ERIC Number: ED080170
Record Type: RIE
Publication Date: 1973-Mar-30
Reference Count: 0
Children's Spatial Placements of Dolls Which 'Like' Each Other and of Dolls Which 'Dislike' Each Other: Role of Eye Contact and Physical Proximity in 'Personal Space'.
Harris, Lauren Jay; Strommen, Ellen A.
A study was conducted of children's expression of social as well as spatial relations in their placement of dolls. The study was designed to determine how both face contact and physical distance varied according to the social relationship ascribed to the dolls. It was hoped to find out, through this, whether' children's working definitions of front, back, and beside are composed of social as well as purely spatial elements. Ss were 72 boys and 72 girls between 8-10 years. Each S was tested individually by being asked to make a series of "in front,""in back," and "beside" placements of one doll (the mobile doll) in relation to another (the stationary doll). Placements were recorded. Social relationships were manipulated by telling the Ss that the dolls liked each other, disliked each other, or by making no comment (control). Results showed that: (1) closest mean physical distance occurred when the dolls liked each other and farthest when they disliked each other; (2) "in front" placements were farthest," in back" placements were intermediate, and "beside" placements were closest; (3) sex differences were found not as a main effect but in complex interactions with other variables such as the sex combination of the dolls; differences did not follow any consistent pattern; and (4) placements were based primarily on the bodies of the dolls; patterns for different types of placements were analyzed. [Not available in hard copy due to marginal legibility of original document.] (KM)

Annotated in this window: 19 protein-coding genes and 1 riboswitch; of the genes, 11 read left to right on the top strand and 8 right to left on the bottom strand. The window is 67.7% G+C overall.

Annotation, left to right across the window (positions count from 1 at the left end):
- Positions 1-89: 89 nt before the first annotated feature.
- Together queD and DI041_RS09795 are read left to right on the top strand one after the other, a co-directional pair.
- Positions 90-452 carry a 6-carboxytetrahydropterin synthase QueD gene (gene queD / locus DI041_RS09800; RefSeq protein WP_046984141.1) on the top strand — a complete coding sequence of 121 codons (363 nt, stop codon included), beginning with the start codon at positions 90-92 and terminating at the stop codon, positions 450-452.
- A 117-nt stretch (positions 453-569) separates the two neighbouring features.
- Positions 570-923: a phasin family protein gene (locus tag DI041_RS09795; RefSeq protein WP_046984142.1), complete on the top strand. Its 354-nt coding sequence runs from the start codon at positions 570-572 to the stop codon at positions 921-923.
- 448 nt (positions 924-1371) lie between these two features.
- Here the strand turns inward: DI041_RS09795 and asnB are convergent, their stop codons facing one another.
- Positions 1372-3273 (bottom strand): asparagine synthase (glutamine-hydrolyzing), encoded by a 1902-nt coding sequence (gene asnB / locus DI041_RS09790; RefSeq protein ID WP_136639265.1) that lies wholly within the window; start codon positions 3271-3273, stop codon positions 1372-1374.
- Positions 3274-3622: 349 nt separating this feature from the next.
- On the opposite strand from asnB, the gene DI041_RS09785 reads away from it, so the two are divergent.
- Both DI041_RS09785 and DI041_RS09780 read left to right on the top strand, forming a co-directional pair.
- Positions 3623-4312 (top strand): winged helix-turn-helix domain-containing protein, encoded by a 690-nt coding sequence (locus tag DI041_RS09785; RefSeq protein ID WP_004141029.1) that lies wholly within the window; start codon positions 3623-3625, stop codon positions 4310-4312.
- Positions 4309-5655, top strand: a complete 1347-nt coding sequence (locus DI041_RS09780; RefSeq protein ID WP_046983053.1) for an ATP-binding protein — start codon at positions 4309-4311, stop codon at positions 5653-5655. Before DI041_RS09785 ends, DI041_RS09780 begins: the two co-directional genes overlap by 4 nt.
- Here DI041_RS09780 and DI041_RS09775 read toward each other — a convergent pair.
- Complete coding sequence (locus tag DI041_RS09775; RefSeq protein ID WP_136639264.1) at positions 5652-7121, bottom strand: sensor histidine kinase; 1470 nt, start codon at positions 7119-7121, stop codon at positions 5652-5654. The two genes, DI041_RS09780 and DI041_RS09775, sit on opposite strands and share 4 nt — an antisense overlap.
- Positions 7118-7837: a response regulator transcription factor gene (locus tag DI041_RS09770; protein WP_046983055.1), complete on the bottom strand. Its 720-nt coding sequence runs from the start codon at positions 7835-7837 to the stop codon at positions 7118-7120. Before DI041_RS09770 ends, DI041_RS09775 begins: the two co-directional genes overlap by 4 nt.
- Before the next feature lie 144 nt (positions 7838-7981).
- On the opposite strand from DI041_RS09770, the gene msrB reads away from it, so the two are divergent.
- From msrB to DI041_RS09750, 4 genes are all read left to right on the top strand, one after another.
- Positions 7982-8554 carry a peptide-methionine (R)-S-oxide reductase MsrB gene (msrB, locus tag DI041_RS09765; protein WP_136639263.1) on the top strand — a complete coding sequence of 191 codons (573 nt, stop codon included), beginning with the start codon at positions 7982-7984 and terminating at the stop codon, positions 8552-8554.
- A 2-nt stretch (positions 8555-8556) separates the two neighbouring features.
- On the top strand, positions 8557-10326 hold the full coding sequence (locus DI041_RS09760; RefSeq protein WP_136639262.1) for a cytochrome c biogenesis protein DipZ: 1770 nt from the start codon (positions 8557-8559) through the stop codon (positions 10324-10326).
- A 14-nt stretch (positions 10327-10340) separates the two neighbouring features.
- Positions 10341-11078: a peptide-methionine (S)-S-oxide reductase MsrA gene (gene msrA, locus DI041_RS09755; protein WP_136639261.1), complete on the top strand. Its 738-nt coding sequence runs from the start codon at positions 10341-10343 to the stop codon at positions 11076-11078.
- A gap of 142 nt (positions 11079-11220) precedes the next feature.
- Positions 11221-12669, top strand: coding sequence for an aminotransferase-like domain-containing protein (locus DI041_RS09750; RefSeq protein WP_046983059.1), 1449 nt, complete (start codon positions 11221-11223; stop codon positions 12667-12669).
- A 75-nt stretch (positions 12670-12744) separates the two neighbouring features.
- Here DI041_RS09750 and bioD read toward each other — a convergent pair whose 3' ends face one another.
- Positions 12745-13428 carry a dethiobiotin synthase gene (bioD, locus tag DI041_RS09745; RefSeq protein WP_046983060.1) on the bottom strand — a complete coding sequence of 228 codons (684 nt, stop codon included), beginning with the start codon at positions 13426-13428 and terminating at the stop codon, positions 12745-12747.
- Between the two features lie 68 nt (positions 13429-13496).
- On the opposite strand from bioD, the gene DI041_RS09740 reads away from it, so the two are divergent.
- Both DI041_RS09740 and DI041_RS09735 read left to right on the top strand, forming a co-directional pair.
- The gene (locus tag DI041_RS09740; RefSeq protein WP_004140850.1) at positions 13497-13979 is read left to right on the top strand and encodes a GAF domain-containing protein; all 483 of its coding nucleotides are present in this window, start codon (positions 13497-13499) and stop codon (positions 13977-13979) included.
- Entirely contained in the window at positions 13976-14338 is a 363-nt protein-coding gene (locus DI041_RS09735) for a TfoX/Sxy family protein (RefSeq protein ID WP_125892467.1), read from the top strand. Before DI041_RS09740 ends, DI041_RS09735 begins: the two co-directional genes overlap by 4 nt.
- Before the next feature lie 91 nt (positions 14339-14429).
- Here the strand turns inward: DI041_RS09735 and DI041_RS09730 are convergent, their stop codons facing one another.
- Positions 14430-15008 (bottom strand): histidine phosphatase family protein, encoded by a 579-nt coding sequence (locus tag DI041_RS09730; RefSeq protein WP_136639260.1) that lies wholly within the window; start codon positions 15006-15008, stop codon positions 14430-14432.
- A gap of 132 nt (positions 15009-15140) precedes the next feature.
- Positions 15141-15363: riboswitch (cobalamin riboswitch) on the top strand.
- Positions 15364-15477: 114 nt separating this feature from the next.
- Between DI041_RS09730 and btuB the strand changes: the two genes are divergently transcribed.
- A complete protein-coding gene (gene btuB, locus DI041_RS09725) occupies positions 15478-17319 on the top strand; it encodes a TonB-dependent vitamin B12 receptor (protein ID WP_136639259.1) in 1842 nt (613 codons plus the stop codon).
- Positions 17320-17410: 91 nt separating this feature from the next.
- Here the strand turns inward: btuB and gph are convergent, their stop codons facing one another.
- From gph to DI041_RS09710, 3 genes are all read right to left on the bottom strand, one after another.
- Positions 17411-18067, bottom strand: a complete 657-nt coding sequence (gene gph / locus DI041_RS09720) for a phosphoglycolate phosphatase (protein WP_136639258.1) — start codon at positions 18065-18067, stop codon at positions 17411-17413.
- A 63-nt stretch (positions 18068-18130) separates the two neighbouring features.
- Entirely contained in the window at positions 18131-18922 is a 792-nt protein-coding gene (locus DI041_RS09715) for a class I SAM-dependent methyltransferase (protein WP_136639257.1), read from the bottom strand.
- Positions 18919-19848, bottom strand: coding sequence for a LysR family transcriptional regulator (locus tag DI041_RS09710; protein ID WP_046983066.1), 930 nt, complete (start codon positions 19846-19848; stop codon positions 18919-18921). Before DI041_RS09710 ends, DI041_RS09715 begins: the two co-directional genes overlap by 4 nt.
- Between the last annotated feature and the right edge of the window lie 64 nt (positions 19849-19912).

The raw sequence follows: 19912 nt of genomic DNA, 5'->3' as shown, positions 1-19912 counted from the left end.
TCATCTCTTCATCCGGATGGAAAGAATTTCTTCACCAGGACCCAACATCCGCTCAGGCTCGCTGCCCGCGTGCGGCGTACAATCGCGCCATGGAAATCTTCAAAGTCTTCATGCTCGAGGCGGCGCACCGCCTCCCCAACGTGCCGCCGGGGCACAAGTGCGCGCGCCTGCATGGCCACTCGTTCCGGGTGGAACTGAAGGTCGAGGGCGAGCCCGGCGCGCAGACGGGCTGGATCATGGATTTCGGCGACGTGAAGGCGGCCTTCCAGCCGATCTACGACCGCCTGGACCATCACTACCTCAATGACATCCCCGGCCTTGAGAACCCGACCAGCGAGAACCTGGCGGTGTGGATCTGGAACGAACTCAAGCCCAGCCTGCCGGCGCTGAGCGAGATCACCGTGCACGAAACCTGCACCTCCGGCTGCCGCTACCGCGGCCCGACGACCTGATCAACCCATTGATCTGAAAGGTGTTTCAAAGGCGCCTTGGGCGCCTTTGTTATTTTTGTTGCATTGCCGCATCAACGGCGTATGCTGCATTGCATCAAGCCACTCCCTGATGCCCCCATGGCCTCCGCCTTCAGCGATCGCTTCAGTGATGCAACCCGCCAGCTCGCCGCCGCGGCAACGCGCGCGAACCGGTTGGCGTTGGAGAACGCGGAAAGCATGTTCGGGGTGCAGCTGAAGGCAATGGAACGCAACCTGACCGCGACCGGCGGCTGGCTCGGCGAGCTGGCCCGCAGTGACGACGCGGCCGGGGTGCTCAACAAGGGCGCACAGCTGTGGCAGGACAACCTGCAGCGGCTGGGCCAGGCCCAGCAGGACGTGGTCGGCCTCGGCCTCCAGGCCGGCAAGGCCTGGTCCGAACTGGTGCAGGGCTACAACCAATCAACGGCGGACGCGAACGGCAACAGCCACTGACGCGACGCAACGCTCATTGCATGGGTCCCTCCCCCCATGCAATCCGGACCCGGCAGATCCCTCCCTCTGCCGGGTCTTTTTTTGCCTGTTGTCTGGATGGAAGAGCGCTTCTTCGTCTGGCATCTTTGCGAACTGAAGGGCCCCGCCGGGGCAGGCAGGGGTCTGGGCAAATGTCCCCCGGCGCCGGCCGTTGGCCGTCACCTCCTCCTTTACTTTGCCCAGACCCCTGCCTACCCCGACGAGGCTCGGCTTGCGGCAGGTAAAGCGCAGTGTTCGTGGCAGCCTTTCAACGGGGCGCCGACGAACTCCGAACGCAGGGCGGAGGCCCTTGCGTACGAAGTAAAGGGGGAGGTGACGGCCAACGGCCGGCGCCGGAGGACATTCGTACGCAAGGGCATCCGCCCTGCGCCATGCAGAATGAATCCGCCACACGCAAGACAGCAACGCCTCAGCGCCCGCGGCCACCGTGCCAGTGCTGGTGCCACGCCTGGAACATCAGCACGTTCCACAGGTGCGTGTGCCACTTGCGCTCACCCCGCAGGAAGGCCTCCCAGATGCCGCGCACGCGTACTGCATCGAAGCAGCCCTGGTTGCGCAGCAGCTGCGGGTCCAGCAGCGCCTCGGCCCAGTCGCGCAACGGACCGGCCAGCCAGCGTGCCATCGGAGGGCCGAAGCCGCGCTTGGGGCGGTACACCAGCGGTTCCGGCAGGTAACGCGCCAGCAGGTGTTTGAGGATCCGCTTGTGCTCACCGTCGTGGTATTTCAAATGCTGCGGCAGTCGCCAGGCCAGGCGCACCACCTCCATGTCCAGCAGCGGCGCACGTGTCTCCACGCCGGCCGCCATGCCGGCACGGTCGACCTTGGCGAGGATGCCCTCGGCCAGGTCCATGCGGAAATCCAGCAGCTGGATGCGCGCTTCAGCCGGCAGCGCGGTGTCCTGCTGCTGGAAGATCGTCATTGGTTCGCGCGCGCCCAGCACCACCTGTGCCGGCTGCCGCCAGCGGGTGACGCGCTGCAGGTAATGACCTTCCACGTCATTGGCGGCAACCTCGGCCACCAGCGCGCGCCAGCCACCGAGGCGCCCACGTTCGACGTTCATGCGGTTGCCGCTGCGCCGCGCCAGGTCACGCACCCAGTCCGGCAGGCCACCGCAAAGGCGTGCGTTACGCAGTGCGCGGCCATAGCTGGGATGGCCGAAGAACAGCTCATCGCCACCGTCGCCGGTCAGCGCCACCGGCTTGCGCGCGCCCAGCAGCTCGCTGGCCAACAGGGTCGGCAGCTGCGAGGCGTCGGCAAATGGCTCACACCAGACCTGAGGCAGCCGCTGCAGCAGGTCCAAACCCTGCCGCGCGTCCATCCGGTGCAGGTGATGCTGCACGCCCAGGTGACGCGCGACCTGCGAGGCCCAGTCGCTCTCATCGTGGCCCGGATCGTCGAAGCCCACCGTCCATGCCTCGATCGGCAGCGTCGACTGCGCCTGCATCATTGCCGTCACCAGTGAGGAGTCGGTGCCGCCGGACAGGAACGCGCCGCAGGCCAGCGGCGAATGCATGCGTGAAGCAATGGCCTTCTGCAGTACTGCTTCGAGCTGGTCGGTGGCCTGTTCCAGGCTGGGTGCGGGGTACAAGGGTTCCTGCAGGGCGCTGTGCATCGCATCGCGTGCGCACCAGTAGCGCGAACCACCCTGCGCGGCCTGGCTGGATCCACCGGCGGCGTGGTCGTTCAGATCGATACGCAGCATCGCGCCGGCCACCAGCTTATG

Publication Type: N/A
Education Level: N/A
Authoring Institution: N/A
Note: Paper presented at the biennial meeting of the Society for Research in Child Development (Philadelphia, Pennsylvania, March 30, 1973)